The Money Shot
“Originally, in general film-making usage, the “money shot” was simply the scene that cost the most money to produce. In general, a money shot is a provocative, sensational, or memorable sequence in a film, on which the film’s commercial performance is perceived to depend.”
We arrive at a much the same truth if we substitute the word “building” for “film”. Before film and before photography, the rich owners of country houses could only have pictures painted of their houses and those paintings were the money shots of their time. They were the views the building was designed for people to remember. English artists of the 15th–19th centuries looked at their landscape through the eyes of the landowner first, and the eyes of an artist second. The following example of Malvern Hall in Warwickshire, by Constable, is better than most. However, if it was an architectural rendering, I’d want the shadows cast by the building to match those cast by the trees – and oh! the position of the sun for that matter. Oh, and lose the cheesy birds.
A beautiful picture was a memorable image for observers such as visitors and other guests and of something the landowner could be proud of (subtext: being rich enough to own). If we cut out all the middlemen such as artists, architects and builders, beauty was property value. In his famous book The Wealth of Nations, social philosopher and economist Adam Smith (1723-1790) wrote that “With the greater part of rich people, the chief enjoyment of riches consists in the parade of riches.” Basically, he was saying that rich people like to show off how rich they are. So if some rich guy wants a painting of his land and his house then so be it – an artist’s gotta make money too! My only problem with this is that beauty (which is a vague concept at the best of times) becomes linked to articulating the possession of money and property.
This next image is from a textbook on country estate design. Notice how the driveway approaches the house at a changing angle so the perspective shifts to create in visitors a sense of excitement and the expectation of a decent weekend.
Here’s what happens. We get views like this.
At this point, I had planned to use this next image to make a point about driveways and how architects became much more skilled at composing picturesque views that articulate the possession of money and property (a.k.a. “nature”).
The bridge on the right will take you to the front door just after that slender replacement tree on the left, below.
And then the driveway snakes up like this …
… so your driver can park your car here.
Well, as far as I can make out, there must be a path from the back driveway, coming down the hill to cross the stream and get to that well-sat–upon rock, before going around the front of the house to link up with the driveway again. And here it is.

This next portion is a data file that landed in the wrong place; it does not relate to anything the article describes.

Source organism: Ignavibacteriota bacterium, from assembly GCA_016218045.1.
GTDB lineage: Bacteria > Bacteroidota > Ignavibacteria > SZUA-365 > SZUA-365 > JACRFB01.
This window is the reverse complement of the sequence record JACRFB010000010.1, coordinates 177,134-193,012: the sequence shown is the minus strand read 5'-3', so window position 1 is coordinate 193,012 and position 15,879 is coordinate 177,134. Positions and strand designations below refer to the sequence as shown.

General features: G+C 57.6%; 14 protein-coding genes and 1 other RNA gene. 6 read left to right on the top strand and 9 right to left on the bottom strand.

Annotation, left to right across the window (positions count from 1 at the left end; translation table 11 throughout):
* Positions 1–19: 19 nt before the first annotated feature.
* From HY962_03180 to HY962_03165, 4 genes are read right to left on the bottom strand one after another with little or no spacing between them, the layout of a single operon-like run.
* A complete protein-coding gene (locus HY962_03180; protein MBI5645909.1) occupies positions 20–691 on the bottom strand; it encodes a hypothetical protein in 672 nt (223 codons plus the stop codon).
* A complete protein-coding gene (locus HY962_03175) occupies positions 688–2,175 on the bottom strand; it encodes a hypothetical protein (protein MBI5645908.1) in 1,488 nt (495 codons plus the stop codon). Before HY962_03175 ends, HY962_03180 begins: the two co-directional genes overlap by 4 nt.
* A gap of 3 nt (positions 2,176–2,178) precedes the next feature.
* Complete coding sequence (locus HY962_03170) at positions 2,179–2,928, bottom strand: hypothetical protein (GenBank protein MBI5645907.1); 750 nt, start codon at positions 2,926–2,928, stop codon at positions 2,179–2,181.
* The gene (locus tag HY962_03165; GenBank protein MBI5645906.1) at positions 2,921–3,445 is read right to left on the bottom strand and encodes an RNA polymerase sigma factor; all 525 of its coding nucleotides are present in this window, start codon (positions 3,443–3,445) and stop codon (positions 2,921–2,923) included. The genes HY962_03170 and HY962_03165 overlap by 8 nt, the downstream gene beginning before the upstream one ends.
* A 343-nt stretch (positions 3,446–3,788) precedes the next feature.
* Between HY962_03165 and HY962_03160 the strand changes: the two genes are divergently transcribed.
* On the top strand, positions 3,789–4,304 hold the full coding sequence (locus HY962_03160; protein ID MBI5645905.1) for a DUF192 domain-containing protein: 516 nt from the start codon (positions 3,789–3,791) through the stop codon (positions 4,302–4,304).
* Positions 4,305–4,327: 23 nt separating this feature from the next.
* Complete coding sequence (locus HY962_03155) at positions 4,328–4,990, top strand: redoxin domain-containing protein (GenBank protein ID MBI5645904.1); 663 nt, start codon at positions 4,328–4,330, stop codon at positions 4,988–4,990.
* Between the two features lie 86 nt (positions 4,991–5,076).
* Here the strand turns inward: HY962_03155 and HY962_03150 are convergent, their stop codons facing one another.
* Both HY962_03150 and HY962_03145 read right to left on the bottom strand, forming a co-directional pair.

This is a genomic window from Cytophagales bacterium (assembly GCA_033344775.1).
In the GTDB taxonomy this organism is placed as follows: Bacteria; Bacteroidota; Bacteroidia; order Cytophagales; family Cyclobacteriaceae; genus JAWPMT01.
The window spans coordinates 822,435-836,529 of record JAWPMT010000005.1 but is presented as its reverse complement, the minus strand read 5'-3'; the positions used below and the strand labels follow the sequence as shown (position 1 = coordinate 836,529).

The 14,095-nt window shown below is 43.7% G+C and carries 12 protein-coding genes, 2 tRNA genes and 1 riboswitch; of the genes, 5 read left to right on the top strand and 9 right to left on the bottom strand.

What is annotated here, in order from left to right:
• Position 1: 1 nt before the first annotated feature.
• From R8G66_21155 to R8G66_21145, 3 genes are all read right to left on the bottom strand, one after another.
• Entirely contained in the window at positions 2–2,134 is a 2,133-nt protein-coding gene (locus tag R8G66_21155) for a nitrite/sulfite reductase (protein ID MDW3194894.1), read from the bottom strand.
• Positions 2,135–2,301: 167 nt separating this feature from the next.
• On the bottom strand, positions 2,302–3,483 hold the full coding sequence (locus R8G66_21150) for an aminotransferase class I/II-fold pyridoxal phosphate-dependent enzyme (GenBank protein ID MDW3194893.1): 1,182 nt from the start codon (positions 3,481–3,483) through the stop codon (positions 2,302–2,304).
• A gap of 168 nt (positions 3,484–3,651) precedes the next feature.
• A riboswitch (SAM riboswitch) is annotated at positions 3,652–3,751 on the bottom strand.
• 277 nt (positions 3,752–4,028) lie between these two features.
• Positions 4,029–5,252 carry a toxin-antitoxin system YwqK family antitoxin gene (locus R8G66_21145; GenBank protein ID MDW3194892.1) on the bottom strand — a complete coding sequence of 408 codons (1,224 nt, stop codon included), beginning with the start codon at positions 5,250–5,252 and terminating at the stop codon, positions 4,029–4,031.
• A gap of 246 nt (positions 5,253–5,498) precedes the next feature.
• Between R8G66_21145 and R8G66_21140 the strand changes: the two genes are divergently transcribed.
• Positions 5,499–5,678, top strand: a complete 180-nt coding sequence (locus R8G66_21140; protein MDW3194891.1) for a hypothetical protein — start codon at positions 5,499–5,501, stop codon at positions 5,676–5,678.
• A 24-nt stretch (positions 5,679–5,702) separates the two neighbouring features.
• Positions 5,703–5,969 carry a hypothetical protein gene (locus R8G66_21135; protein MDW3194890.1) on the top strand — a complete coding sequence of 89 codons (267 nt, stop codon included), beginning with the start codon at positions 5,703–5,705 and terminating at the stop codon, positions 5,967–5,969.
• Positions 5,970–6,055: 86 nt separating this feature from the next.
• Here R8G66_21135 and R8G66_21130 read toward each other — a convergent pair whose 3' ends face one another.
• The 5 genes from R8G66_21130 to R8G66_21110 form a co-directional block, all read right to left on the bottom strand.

- By the mid-1930’s, he needed something to restore his reputation. He hadn’t had any major buildings since the Ennis House (1924) in Los Angeles. This was in his pseudo-Mayan style that wasn’t really catching on. There had been the Tokyo Imperial Hotel (1923) that was severely damaged (but at least still standing) after the Great Kanto Earthquake. And that was it. By 1935 he was basically seen as an Edwardian Architect, past his peak and a bit “washed up”.
- There was The Great Depression going on. There wasn’t that many clients around anyway.
- He needed some money. In addition to business going badly, he was going through a rather expensive divorce.
- He needed a marketing opportunity. “When Kaufmann showed Wright his favorite spot, the waterfall, Wright decided to cantilever the house over the falls. Although Kaufmann imagined a house with a view of the falls, Wright envisioned the Kaufmanns living with the falls. Wright [as legend has it] explained, “I want you to live with the waterfall, not just to look at it, but for it to become an integral part of your lives.” (link) When Mr. Kaufmann sat him down on that rock, FLW saw the mother of all photo opportunities, the possibility to create an image that would tell the world how great he was. To FLW, the image of the house and its site was more important than the house itself.
- And, as Mr. Kaufmann did not object, it must have been to him as well. FLW knew that rich people like showing off what they have.
And so “The sound of falling water filled the house”, as did humidity. Because the house is directly over running water, it had problems with mold. The owner nicknamed the house “Rising Mildew”. The sound of dripping water also filled the house for Mr. Kaufmann also called Fallingwater ‘a seven-bucket building’ for its leaks. Condensation under roofing membranes was an issue because of the lack of damp proofing and thermal breaks (duh!) but let’s not focus on that eh?
The classic view of Fallingwater is the subject of photos, paintings, drawings and videos that have been viewed around the world. Now you have the opportunity to see this view live 24/7 from the comfort of your own home.